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Surgery

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Medicine

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Neurosurgery, neurosurgery and technology, Patient Engagement, Doctor - patient interaction, Patient-Doctor Relationship

UH Neurosurgery Resident James Wright, MD, Receives Funding for Proposal Using Surgical Theater to Improve Patient and Resident Experience

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A neurosurgery resident has received funding to use a neurosurgical 3-D virtual reality program to enhance patient-doctor communication.

Medicine

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Kidney Transplant, Living Donor Kidney Transplant, paired exchange transplant, kidney transplant chain

How One Altruistic Living Donor Helped Save The Lives of Three Kidney Transplant Patients

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Three Loyola Medicine kidney transplant patients received kidneys from three living donors on the same day in a transplant chain.

Medicine

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Ut Southwestern, Heart

More Not Necessarily Better with Heart Valve Operations

New research by UT Southwestern cardiologists counters long-held beliefs that hospitals performing greater numbers of heart valve surgeries have better outcomes.

Medicine

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Cataract, Eye Surgery, ocular surgery, Glaucoma, retina surgery, eye policy, outpatient care, Medicare Spending

Increased Use of Ambulatory Surgery Centers for Cataract Surgery

A University of Michigan Kellogg Eye Center study shows over the past decade the proportion of cataract surgeries performed at surgery centers has outpaced surgeries done in hospitals.

Medicine

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pediatric cardiology, CHD, Congenital Heart Disease, Blalock-Taussig shunt, PDA stent

For Infants with Certain Forms of Heart Disease, Are Shunts or Stents Better to Maintain Blood Flow Until Surgery?

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Infants with various forms of congenital heart disease require a stable source of blood flow to their lungs in order to survive until a more definitive operation can be performed. In a recent study, pediatric researchers compared two methods to provide that flow: a shunt to reroute blood and an implanted stent to maintain an open path for blood flow. They found that stents were preferable for selected patients.

Medicine

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Orthopaedics, overlapping surgeries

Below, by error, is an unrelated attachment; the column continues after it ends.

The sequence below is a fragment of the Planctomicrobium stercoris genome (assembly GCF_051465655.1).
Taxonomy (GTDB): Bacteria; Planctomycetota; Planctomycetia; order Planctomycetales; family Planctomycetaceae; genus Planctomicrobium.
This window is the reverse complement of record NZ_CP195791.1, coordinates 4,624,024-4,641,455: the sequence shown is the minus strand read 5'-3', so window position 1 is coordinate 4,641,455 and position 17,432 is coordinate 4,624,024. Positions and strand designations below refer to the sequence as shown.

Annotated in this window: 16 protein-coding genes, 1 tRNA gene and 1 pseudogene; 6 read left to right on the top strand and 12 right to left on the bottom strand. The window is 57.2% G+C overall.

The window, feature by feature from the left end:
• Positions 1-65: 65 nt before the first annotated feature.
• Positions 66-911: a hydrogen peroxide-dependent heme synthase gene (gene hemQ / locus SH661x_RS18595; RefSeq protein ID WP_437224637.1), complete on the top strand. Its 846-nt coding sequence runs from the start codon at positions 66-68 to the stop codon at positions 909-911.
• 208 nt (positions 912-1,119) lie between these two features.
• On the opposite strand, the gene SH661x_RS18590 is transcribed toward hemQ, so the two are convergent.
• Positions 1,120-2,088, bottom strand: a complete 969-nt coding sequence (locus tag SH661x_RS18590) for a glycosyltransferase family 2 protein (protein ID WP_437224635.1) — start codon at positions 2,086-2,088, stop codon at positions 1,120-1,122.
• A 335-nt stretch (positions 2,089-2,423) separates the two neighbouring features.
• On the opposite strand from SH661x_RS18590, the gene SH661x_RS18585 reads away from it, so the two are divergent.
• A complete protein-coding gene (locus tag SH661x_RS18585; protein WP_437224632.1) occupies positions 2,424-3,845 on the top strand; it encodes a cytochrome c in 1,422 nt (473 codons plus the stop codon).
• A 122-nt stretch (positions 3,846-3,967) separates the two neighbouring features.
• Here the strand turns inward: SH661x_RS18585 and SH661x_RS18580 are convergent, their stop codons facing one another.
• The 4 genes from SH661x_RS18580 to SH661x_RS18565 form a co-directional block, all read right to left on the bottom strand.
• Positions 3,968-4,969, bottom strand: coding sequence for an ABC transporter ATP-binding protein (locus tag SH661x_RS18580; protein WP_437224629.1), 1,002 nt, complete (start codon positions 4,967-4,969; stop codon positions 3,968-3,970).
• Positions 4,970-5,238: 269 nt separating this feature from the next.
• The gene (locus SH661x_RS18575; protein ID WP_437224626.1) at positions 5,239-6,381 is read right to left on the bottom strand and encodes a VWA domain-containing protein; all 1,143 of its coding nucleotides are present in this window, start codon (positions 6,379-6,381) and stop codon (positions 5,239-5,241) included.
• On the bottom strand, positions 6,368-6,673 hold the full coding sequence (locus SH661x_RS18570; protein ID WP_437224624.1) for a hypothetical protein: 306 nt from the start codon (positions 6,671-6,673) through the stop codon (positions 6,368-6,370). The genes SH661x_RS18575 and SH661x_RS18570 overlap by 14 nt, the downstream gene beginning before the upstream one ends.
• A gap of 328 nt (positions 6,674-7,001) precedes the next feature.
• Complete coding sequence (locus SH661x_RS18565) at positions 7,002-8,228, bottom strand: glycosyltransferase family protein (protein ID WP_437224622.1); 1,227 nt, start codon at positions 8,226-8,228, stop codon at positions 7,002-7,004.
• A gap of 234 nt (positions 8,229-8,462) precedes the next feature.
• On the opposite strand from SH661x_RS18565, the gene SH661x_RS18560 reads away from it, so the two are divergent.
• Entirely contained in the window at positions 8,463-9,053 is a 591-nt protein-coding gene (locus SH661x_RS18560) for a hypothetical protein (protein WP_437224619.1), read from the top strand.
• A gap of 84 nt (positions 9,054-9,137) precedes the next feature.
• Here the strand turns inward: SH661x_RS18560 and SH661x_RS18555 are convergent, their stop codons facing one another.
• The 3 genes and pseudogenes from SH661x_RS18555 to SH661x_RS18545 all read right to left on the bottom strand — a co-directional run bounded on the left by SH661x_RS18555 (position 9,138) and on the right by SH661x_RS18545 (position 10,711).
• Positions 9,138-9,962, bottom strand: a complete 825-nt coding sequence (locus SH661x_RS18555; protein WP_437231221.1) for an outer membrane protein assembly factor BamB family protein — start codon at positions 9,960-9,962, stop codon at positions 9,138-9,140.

Patients and Families Aren't Comfortable with 'Overlapping Surgeries,' Survey Finds

Patients and family members are either neutral or uncomfortable with the idea of "overlapping" or "concurrent" surgery, where the attending surgeon isn't present in the operating room for part of the procedure, according to survey results published in the November 15, 2017 issue of The Journal of Bone & Joint Surgery. The journal is published in partnership with Wolters Kluwer.

Medicine

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Heart Attack, Surgery, predictive diagnostics, Predictive Analytics, predictive calculator, Geriatric-Sensitive Perioperative Cardiac Risk Index

New Tool Predicts Risk of Heart Attack in Older Surgery Patients

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A tool designed to more accurately predict the risk of heart attack in older patients undergoing non-cardiac surgery works significantly better than traditional risk assessment tools. By having more accurate information, older patients and their physicians can make an informed decision on whether to undergo surgery.

Medicine

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Rensselaer Polytechnic Institute, , School of Engineering at Rensselaer , virtual surgery, Training Surgeons , Noninvasive, noninvasive cancer screening, Physical Simulator , Virtual Simulation, Machine Learning, Operating Room, Simulator Training , Suvranu De , Xavier Intes , American College Of Surgeons, Brain Imaging Technology , Surgical Training Pr

Noninvasive Brain Imaging Shows Readiness of Trainees To Perform Operations

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While simulation platforms have been used to train surgeons before they enter an actual operating room (OR), few studies have evaluated how well trainees transfer those skills from the simulator to the OR. Now, a study led by Rensselaer Polytechnic Institute that used noninvasive brain imaging to evaluate brain activity has found that simulator-trained medical students successfully transferred those skills to operating on cadavers and were faster than peers who had no simulator training.

Medicine

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ACS Clinical Congress, Surgery

Arizona Surgeon Leigh A. Neumayer, MD, FACS, Elected Chair of the Board of Regents of the American College of Surgeons

Leigh A. Neumayer, MD, FACS, Tucson, Ariz., was recently elected Chair of the Board of Regents of the American College of Surgeons (ACS) during the College’s annual Clinical Congress, held in San Diego, Calif., October 22-26.

Medicine

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Diabetes & Endocrinology, Diabetes, bioartificial pancreas, Pancreas Transplant

Can a Common Ingredient in Laundry Detergent Help Advance Diabetes Research?

Being able to build a bioartificial pancreas offers the potential to cure type 1 diabetes. A major challenge with the effort is how to supply the structure with enough oxygen to keep the cells alive. Now, new research suggests that oxygen-generating compounds found in some laundry detergents may play a key role.







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